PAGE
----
Sparassis (also known as cauliflower mushroom) is a genus of parasitic and saprobic mushroom characterised by its unique shape and appearance and is found around the globe. [1] Its appearance can be described as similar to a sea sponge, a brain or a head of cauliflower, hence its popular name.

Cauliflower mushroom
Sparassis crispa JPG1.jpg
Sparassis crispa
Scientific classification e
Kingdom: Fungi
Division: Basidiomycota
Class: Agaricomycetes
Order: Polyporales
Family: Sparassidaceae
Genus: Sparassis
Fr. (1819)
Type species
Sparassis crispa
(Wulfen) Fr. 1821

See text.

It is increasingly cultivated and sold in Korea, Japan, the United States and Australia.

The generic name comes from the Greek sparassein, meaning to tear.[2]


Sparassis brevipes

The following species are recognised in the genus Sparassis:[3]

The best-known and most widely collected species are S. crispa (found in Europe and eastern North America) and S. radicata (found in western North America). These species have a very similar appearance and some authorities treat them as conspecific. Their colour ranges from light brown-yellow to yellow-grey or a creamy-white cauliflower colour. They are normally 10 to 25 cm tall but can grow to be quite large, with reported cases of fruiting bodies more than 50cm tall and 14 kg in weight. Their unique look and size means they are unlikely to be mistaken for any poisonous/inedible mushrooms. They grow as parasites or saprobes on the roots or bases of various species of hardwoods, especially oak, and conifers, and hence are most commonly found growing close to fir, pine, oak or spruce trees.


Sparassis crispa can be very tasty but should be thoroughly cleaned before use. The folds may contain dirt and other material because, as it grows, the basidiocarp envelops objects such as pine needles. Italian gastronome Antonio Carluccio said that European S. crispa should be picked when creamy white, because once yellow it is too indigestible to eat. It is suitable for drying and reconstituting because it retains its cartilaginous texture and hence is good for soups.[7]

S. radicata is also edible,[8] as is S. spathulata, a cauliflower mushroom which looks similar to Grifola frondosa.[9]

S. crispa is also widely used intraditional Chinese medicine because it contains active pharmacological ingredients. In order to study its medicinal value better, the genomic sequence of S. crispa was published in October 2018.[10] The dry weight of the basidiocarp was found to contain up to 43.6% Beta-glucan,[11] which was approved for the treatment of cancer [12] in Japan and most recently recommended for COVID-19 patients to overcome inflammation.[13]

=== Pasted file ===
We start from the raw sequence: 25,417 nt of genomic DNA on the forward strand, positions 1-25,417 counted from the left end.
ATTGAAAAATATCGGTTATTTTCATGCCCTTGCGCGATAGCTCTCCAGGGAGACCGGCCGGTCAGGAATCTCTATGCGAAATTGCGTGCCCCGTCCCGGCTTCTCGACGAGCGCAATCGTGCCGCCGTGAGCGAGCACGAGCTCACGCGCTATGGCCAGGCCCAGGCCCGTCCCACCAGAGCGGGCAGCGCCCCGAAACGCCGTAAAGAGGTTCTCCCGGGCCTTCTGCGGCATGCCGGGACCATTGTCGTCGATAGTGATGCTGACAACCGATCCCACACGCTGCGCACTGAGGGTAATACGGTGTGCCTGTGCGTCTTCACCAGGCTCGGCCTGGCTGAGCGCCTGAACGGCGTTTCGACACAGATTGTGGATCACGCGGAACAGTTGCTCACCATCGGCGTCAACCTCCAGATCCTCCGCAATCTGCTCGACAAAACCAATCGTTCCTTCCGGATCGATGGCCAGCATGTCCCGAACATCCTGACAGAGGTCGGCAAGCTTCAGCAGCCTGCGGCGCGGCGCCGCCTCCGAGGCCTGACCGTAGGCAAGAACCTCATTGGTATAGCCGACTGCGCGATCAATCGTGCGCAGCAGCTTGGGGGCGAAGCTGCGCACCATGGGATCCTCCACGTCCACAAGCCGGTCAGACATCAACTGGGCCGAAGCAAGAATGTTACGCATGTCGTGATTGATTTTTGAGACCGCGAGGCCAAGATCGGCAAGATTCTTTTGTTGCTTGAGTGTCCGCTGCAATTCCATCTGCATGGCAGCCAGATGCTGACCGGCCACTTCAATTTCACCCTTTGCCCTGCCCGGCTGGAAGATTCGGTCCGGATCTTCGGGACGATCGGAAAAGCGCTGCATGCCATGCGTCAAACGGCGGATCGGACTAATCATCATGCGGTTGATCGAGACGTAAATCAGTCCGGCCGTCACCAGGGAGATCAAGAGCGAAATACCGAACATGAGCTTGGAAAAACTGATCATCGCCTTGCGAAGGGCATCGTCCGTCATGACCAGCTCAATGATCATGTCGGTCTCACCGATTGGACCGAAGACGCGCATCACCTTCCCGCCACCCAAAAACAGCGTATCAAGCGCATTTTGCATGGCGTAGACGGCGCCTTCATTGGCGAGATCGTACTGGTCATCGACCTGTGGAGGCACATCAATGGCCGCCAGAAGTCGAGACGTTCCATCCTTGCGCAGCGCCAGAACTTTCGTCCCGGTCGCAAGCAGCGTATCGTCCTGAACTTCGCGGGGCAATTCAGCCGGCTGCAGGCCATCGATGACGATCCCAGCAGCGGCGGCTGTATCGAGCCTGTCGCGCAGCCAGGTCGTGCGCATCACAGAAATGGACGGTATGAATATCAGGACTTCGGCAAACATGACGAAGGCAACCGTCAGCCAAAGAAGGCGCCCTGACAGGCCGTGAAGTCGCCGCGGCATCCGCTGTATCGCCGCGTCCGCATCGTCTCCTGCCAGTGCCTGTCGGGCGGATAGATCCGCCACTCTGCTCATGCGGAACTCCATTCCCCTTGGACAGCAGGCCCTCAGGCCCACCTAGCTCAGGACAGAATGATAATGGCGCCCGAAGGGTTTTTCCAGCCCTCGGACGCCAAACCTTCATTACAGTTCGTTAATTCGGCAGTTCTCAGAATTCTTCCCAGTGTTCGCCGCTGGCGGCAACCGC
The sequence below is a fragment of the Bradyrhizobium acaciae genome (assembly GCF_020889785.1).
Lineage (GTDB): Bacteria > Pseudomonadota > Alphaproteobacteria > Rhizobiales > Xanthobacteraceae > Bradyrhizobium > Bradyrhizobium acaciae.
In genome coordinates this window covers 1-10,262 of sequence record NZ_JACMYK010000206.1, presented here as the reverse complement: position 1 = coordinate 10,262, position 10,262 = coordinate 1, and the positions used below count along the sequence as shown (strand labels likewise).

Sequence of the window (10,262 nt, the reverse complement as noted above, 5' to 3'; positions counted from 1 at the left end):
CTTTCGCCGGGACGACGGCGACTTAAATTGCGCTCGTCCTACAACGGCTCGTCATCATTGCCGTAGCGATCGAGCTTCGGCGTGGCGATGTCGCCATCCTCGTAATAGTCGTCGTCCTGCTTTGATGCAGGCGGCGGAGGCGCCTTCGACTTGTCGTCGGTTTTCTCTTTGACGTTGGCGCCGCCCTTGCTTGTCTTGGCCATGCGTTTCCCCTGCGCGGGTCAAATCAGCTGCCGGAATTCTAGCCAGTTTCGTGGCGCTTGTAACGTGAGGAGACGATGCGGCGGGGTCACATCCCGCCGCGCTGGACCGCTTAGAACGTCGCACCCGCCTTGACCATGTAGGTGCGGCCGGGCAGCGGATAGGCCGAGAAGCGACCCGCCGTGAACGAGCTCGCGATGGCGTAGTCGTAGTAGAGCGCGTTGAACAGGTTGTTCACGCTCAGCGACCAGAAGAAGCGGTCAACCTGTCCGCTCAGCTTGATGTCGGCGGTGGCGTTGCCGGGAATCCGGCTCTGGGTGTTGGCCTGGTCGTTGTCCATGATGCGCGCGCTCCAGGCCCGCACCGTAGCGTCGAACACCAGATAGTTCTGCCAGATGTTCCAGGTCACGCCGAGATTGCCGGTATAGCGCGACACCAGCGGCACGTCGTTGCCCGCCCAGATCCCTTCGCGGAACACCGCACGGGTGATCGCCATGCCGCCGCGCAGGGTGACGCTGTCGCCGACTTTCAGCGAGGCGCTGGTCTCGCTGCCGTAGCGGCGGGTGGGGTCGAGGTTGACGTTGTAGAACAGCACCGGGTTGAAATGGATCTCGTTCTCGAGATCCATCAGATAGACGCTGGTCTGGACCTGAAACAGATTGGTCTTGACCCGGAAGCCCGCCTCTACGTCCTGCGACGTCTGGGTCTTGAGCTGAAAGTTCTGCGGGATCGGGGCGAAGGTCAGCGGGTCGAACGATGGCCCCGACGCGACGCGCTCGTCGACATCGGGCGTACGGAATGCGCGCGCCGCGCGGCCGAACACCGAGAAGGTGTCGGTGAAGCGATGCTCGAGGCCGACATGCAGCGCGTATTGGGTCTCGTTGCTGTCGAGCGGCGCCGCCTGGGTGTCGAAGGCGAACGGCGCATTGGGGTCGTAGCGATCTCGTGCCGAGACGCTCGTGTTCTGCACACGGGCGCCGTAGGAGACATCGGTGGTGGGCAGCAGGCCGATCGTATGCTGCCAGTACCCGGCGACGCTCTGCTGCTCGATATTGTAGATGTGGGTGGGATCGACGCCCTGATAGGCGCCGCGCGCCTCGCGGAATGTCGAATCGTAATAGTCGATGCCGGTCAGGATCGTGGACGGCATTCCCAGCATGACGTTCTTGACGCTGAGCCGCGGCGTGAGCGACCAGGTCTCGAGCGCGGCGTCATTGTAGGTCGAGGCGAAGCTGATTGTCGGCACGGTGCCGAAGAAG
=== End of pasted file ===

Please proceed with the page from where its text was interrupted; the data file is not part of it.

Experiments suggest that S. crispa contains chemicals that may stimulate the immune system and has many biological properties including: anti-tumor,[14][15][16] antiviral activity (reverse transcriptase inhibitory activity),[17] neuroprotection,[18] cardioprotection,[19] anti-inflammation,[20] hyperlipidemia,[21] anti-diabetic medication,[22] antimicrobial compounds,[23][24][25] and methicillin resistant Staphylococcus aureus (MRSA).[24]

See alsoEdit


  1. ^ Pasailiuk, M.V. (2019-12-29). "Biological peculiarities of a rare mushroom Sparassis nemecii (Sparassidaceae, Polyporales) on plant substrates in pure culture". Ukrainian Botanical Journal. 76 (6): 493–498. doi:10.15407/ukrbotj76.06.493. ISSN 0372-4123. S2CID 213788431.
  2. ^ sparassis at
  3. ^ "Loading..." Retrieved 2022-04-07.
  4. ^ Desjardin DE, Wang Z, Binder M, Hibbett DS (2004). "Sparassis cystidiosa sp. nov. from Thailand is described using morphological and molecular data" (PDF). Mycologia. 96 (5): 1010–4. doi:10.2307/3762085. JSTOR 3762085. PMID 21148922.
  5. ^ Dai YC, Wang Z, Binder M, Hibbett DS (2006). "Phylogeny and a new species of Sparassis (Polyporales, Basidiomycota): evidence from mitochondrial atp6, nuclear rDNA and rpb2 genes" (PDF). Mycologia. 98 (4): 584–92. doi:10.3852/mycologia.98.4.584. PMID 17139851.
  6. ^ Blanco-Dios JB, Wang Z, Binder M, Hibbett DS (2006). "A new Sparassis species from Spain described using morphological and molecular data" (PDF). Mycological Research. 110 (Pt 10): 1227–31. doi:10.1016/j.mycres.2006.07.012. PMID 17018255.
  7. ^ Carluccio A. (2003). The Complete Mushroom Book. Quadrille. ISBN 978-1-84400-040-1.